Studying Moths in the North Cascades
By Nick Engelfried, graduate student in the Institute’s 16th cohort.
To my mind, it isn’t truly spring in the lush, green landscape on the west side of the Cascades until the first half-white carpet moth (Mesoleuca gratulata) has flown. This small insect, with its delicate wings of white, gray, and dark brown, is a sign that sunny days and warmer weather have finally arrived.
Mesoleuca gratulata. Illustration by Nick Engelfried
I chose the hundreds of moth species in the North Cascades as the subject for my in-depth study of a natural history topic at North Cascades Institute this spring. I was drawn to moths partly because of their vast diversity—there are some 11,000 species in North America, far more than the 750 or so butterflies—and partly because of how deeply underappreciated they are. If you spend time outside in western Washington, you’ve probably seen an M. gratulata at some point—but most people who take time to notice it at all will likely mistake this day-flying moth species for a small butterfly. Most moths are even less noticed, due to the nocturnal habitats, nondescript colors, and tiny size of many species.
Platyprepia virginalis. Illustration by Nick Engelfriend
This spring, I embarked on a project to seek out moths wherever I could: below lights on the outsides of buildings after dark, hiding on the bark of trees and walls by day, and—for day-flying species—flitting across trails in patches of sunlight in the North Cascades forest.
I identified as many moth species as possible, including those I found this spring as well as specimens collected last summer and fall. I relied on Jerry A. Powell and Paul A. Opler’s excellent reference book, Moths of Western North America, as well as the expertise of editors at the citizen science website Butterflies and Moths of North America (BAMONA).
In addition to seeing as many species as I could myself, I generated a list of all moths from eight target families reported on BAMONA from Whatcom, Skagit, Okanogan, and Chelan Counties. This list includes nearly 150 species. For reasons of feasibility, I confined myself to “macromoths,” largely ignoring the smaller and even more numerous but very tricky to identify “micromoths.”
One of the most rewarding parts of studying moths this year has been following the emergence and disappearance of different species as their “flight periods” come and go. Most moths in the North Cascades live in this region year-round, but for much of this time they reside only in the egg, larva, or pupa stages. The length of the adult phase ranges from months in species like the tissue moth (Triphosa haesitata)—which overwinters as an adult and emerges to fly in very early spring—to only a few days in the giant Ceanothus silk moth (Hyalophora euryalis), which lives just long enough as an adult to mate and lay eggs.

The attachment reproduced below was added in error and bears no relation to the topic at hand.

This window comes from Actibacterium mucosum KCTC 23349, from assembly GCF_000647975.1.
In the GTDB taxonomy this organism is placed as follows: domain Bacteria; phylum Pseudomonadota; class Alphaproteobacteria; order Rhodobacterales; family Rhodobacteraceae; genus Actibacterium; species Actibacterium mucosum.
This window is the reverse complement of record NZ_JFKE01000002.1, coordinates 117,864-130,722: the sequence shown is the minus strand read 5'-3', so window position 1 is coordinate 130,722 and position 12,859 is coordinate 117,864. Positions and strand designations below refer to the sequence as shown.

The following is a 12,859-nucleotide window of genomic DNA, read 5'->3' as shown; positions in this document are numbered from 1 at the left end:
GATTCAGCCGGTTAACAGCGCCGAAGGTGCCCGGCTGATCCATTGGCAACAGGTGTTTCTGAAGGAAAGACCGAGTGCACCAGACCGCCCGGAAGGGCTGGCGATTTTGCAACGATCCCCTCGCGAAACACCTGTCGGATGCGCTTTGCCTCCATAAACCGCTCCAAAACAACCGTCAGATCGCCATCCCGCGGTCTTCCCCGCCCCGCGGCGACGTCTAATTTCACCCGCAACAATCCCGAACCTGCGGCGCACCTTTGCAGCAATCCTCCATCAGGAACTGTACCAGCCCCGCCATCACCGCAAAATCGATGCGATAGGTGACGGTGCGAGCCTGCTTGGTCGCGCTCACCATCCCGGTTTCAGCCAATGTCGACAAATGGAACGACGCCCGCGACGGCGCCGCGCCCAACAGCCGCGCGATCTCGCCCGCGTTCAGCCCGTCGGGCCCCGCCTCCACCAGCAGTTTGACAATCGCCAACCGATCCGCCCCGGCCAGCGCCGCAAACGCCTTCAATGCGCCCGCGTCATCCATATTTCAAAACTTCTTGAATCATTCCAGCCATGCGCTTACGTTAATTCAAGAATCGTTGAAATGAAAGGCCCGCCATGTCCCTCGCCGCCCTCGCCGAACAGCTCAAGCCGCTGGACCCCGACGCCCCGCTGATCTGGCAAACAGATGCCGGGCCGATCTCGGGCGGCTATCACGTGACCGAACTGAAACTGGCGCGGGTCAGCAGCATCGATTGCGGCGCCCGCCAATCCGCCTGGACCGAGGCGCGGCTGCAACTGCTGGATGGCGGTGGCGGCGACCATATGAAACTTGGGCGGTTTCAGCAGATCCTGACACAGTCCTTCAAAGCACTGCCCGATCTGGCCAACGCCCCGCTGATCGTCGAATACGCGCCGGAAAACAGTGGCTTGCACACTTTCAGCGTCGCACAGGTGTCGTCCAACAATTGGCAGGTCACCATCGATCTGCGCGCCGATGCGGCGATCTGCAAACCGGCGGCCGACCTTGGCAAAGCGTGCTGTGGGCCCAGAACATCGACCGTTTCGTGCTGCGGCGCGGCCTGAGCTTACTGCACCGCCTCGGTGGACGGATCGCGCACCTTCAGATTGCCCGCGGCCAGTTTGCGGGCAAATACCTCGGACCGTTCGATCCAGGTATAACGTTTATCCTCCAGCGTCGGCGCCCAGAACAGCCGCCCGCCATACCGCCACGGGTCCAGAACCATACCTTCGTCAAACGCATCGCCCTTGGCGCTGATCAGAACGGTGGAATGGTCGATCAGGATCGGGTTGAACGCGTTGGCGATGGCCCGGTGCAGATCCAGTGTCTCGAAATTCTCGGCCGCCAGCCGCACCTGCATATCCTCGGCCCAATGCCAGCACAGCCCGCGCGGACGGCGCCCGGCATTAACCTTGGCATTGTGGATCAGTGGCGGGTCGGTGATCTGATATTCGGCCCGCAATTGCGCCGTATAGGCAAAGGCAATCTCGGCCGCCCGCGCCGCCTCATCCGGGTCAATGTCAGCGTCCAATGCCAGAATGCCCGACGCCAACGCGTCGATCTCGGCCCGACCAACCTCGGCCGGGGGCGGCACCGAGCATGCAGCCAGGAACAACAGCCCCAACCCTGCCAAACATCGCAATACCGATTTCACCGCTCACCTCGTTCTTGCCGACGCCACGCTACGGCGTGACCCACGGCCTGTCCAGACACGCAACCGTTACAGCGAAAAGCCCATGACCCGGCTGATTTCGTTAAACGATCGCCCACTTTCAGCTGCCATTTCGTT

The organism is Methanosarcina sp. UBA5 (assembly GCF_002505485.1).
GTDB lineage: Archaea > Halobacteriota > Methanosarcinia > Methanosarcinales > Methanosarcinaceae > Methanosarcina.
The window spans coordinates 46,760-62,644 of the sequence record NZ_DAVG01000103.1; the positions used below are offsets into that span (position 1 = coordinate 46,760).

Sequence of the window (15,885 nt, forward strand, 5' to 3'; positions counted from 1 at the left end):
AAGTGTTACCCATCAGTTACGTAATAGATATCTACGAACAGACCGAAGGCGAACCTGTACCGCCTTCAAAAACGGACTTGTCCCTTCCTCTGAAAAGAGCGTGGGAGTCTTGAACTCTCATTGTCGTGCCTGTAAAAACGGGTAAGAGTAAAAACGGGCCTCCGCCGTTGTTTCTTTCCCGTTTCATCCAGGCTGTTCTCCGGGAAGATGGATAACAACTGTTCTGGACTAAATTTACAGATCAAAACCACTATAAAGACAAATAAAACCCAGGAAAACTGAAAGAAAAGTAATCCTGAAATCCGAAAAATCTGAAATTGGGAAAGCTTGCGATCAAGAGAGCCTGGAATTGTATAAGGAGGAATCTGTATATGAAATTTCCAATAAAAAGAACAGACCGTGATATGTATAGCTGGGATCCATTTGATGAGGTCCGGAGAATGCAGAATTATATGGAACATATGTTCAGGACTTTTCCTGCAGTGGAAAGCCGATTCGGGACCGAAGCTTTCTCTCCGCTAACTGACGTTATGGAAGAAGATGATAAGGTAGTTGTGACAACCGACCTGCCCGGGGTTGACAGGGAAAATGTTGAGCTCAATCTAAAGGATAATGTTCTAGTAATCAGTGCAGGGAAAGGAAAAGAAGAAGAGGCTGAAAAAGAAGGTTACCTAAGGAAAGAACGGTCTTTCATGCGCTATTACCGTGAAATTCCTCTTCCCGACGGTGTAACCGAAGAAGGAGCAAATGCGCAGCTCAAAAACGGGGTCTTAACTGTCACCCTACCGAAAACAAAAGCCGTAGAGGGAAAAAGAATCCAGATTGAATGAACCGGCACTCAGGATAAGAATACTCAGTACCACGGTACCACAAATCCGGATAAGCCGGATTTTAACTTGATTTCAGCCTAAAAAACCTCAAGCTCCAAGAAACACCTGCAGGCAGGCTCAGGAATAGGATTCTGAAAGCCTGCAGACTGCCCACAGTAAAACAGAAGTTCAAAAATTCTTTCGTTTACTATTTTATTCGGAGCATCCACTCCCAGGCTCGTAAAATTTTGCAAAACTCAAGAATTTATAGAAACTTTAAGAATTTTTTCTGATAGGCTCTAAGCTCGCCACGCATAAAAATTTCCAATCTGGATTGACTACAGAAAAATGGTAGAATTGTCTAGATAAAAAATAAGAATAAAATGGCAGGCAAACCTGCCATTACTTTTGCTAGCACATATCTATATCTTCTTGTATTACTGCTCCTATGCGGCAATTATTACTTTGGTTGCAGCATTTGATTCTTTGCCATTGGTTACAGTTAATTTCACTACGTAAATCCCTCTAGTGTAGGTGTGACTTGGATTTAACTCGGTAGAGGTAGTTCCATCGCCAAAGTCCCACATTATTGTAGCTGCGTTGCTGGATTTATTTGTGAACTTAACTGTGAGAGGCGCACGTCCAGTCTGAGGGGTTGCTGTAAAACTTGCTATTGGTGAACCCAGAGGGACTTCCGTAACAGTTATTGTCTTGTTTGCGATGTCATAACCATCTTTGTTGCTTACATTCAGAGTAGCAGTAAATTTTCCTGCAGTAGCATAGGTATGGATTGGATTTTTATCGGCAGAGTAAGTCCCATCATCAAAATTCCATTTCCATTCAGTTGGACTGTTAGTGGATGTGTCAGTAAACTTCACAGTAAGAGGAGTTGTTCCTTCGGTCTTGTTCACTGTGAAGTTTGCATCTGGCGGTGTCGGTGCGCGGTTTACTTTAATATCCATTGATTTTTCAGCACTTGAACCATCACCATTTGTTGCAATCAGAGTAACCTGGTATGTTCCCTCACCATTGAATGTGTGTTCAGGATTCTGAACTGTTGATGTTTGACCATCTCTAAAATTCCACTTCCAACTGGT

Triphosa haesitata. Illustration by Nick Engelfried
The adult phase of an insect is like the flowering stage of a plant: a life-phase designed to propagate the species, during which the organism is also most likely to draw the attention of people. Just as plants have different times for blooming, each moth has its own flight period when the adult form is active. In the North Cascades, the earliest-flying moths like T. haesitata emerge by early March. The day-flying M. gratulata first appears a month or so later, and by late April the ghostly, delicate Melanolophia imitata and the small, brown tiger moth known as Hypena californica become abundant. By late summer these will be replaced by species like the western tent caterpillar moth (Malacosoma californicum). I find the changing seasons take on new, deeper meaning when one is aware of this ebb and flow of winged insects.
The study of insects is not only fascinating and personally enriching—it is also exceptionally easy as natural history practices are concerned. Studying moths or other insects in a serious way requires no pricey equipment like binoculars. Further, it may not involve going farther afield than your backyard. While many moths I observed came from inside the North Cascades National Park Complex, I found equally interesting species in or near towns like Marblemount and Twisp. All you really need to study moths well is an inexpensive insect net and a freezer (to preserve dead specimens for identification).